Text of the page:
What Sts. Louis and Zelie Teach Us About Soulmates

saint therese, jesus, saint

saint therese, jesus, saint

According to pop culture’s definition of ‘soulmates’, I didn’t marry mine.

When my husband and I met, our eyes didn’t simultaneously gaze across a crowded room to find each other, with a swelling orchestra crescendo for a backdrop. He didn’t propose aboard a rose-strewn yacht offering to travel the oceans of life with me. On our wedding day, the earth didn’t shake a 3.0 magnitude on the Richter scale and we didn’t pledge ourselves to each other with self-made vows about the stars and our silken hair. To this day, I can’t stand watching football games with him or tinkering with vintage cars about as much as he resists sitting through musicals or reading books beside me. By golly, he can’t read my thoughts like I wish he would and I have to work at communicating feelings outside the honey-do list. He likes things tidy and organized; I like things tidy and organized too so long as I’m not the one who has to do it.

My husband has every reason to complain that he got the short end of the bridal stick and I have every right to demand a refund from the coordinators of the romance lottery. If we followed pop culture trend, we would have been divorced ten years ago or one or both of us would be active clients of the Ashley Madison adultery website in search of someone more submissive, sensitive, prettier, richer, quieter, skinnier, healthier, etc…

The answer to the syndrome of dissatisfaction that plagues every marriage past the newlywed stage is the recent canonization of Sts. Zelie and Louis Martin. By holding up two holy spouses together, the Catholic Church inspires us to re-evaluate pre-conceived expectations and our own real marriages in the light of the Martin’s short but significant union.

Louis was a watchmaker; Zelie owned a lace-making business. They were introduced at the intuition of his mother. Zelie once passed Louis randomly in the street, and the still small voice of the Holy Spirit nudged her that she was going to marry him someday. Together, they had nine children, four of whom died young and five girls who entered the religious life. Zelie died at forty six years old, leaving Louis a widow, in a tragedy that Hollywood would never consider a happy ending. Yet their youngest, St. Therese of Liseux, is hailed by Pope Pius X as the “greatest saint of modern times.” They are the first couple to be canonized together in the Catholic Church’s 2000 year history.

Louis and Zelie shared one essential passion: a love for Christ, which blossomed into desire to bring up their children serving His Church. They assisted daily Mass frequently. Leading by example, they offered up small sacrifices like refusing butter on toast, or big ones like prolonged illnesses. Their home was inclusive to invite the homeless to dine with them. They corrected faults and encouraged the virtues of their children, often speaking to them of their ultimate and eternal destination.

The Martin saints teach us that love involves much more than two imperfect persons. Love began with infinite goodness and this source is the only one that can fully satisfy a heart’s deepest longings. To find union with that love is the goal of every soul. If a soul pursues that love, that love consumes him so that he can freely give to his spouse, and from them flows a natural love for their family. A soul that focuses on a perfect God knows that a gnawing discontent is not the fault of his spouse but the consequence of his own search for true love, which can be found only in His Creator.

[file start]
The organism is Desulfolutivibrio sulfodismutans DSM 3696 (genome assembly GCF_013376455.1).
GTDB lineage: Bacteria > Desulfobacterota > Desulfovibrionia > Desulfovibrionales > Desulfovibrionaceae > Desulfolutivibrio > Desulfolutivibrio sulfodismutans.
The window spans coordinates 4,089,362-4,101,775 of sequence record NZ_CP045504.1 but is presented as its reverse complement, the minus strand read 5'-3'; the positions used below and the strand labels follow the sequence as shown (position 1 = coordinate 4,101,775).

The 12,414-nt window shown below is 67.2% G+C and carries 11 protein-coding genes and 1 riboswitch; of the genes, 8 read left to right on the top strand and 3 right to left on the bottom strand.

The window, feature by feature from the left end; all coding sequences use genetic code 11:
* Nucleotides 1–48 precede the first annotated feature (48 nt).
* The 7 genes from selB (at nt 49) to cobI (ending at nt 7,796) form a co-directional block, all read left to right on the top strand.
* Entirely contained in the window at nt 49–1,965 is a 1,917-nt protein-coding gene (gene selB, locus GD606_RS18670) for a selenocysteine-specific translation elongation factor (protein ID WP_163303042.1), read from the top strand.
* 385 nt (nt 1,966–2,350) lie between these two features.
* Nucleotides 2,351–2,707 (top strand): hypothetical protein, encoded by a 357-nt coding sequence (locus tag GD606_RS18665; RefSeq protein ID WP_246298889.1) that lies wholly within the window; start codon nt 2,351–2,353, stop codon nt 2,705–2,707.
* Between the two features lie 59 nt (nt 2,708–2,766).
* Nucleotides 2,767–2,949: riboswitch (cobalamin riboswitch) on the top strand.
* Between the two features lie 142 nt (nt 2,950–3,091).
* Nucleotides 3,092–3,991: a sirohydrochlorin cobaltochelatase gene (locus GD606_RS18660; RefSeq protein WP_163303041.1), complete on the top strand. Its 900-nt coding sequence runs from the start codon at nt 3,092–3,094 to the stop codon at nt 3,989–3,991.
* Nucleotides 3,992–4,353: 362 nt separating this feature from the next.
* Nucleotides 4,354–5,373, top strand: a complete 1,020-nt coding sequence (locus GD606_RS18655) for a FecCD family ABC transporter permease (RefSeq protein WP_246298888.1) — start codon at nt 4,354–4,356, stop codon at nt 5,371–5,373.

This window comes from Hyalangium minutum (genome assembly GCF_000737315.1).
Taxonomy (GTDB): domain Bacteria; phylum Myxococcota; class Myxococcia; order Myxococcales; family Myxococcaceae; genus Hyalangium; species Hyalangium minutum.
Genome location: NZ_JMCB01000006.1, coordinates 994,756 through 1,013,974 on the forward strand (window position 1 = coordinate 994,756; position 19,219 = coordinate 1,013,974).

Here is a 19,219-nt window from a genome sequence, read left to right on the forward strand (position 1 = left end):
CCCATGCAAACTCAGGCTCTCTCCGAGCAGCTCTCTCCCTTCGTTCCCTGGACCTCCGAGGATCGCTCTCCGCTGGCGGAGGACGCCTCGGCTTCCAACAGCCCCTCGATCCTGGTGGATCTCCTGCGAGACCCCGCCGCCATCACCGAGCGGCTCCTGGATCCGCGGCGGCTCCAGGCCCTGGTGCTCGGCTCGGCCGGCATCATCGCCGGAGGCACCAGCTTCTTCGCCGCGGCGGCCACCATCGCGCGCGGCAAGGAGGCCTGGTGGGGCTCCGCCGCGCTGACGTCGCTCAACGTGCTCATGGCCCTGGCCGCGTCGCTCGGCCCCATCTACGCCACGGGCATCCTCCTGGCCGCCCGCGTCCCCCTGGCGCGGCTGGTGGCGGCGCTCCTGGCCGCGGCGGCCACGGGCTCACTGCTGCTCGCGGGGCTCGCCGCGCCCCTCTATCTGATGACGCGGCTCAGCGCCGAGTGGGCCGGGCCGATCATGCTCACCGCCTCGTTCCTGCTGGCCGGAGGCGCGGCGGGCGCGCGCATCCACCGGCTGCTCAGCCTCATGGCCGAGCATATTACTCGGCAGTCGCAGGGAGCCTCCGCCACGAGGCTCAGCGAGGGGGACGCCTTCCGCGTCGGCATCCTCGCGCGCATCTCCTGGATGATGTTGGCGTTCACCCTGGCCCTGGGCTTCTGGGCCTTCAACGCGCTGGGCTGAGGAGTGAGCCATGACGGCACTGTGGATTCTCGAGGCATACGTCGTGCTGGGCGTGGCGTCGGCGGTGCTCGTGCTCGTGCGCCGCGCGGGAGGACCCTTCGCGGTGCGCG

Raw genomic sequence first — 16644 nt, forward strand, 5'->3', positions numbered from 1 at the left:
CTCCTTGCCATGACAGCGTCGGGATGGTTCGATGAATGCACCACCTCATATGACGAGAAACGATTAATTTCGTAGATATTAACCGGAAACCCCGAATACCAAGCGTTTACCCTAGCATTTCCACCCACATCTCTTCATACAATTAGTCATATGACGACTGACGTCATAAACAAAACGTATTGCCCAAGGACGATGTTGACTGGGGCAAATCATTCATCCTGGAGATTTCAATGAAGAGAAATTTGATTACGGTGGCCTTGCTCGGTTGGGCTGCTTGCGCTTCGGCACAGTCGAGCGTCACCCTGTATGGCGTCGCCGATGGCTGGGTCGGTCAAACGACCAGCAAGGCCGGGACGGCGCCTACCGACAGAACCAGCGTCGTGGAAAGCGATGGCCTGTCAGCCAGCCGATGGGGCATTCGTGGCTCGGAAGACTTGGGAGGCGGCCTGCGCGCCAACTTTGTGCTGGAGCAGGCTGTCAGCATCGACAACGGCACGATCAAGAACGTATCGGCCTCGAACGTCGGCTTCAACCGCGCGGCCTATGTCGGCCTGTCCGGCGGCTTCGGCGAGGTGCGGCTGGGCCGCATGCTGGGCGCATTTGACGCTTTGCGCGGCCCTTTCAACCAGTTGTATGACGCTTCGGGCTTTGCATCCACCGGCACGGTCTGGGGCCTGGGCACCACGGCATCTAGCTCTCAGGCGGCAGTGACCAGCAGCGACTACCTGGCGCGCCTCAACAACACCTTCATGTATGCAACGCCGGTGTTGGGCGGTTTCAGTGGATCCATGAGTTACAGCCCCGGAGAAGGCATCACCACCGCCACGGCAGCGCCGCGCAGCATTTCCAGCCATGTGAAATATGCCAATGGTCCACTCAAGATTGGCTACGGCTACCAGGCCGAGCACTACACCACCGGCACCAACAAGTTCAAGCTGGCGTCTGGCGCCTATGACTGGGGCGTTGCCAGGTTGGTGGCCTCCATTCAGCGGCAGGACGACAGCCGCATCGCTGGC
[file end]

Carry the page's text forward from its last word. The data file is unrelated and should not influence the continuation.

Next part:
Such a love doesn’t end when sickness, poverty or death threaten it. Love is supposed to challenge our souls to the apex of sanctification. Love expands, multiplies and encompasses not only its offspring, but also in-laws and the suffering world around us. Love is inevitably sacrificial and once embedded in the Church, it can have everlasting repercussions generation after generation, centuries after our human bodies have been laid to rest.

Marital love is beyond temporal romance, cosmic connection or comfortable companionship.   It is an indissoluble union that doesn’t always sail through seamless blue waters, but anchored on Christ’s cross, survives blizzard blows and echoing discontent to navigate its way home.

My marriage far from the example set by the Martins.   But in studying them, I realize we have more in common than we do with pop culture. Like Louis and Zelie, our mothers-in-law were involved in our meeting each other. (My mother prayed a novena to St. Expeditus; my mother-in-law invoked St. Therese). After being married in the Catholic Church with traditional vows, my husband and I were blessed with girls and grieved through several miscarriages. We frequent weekday Masses, work for the Church and stay close to our parish. We sin, (of course!) but can forgive our individual weaknesses.  We accept that our trade, profession and hobbies are always going to be polar opposites.

From Louis and Zelie, I’ve learned that a true soul’s mate is someone who shares my dream of becoming a saint, of making me a saint and helping me raise a kingdom of saints. St. Louis and Zelie, pray for us.

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2 thoughts on “What Sts. Louis and Zelie Teach Us About Soulmates”

  1. Though you guard it well, what destiny does not decree disappears. Though you cast it aside, what fate calls yours will not depart.

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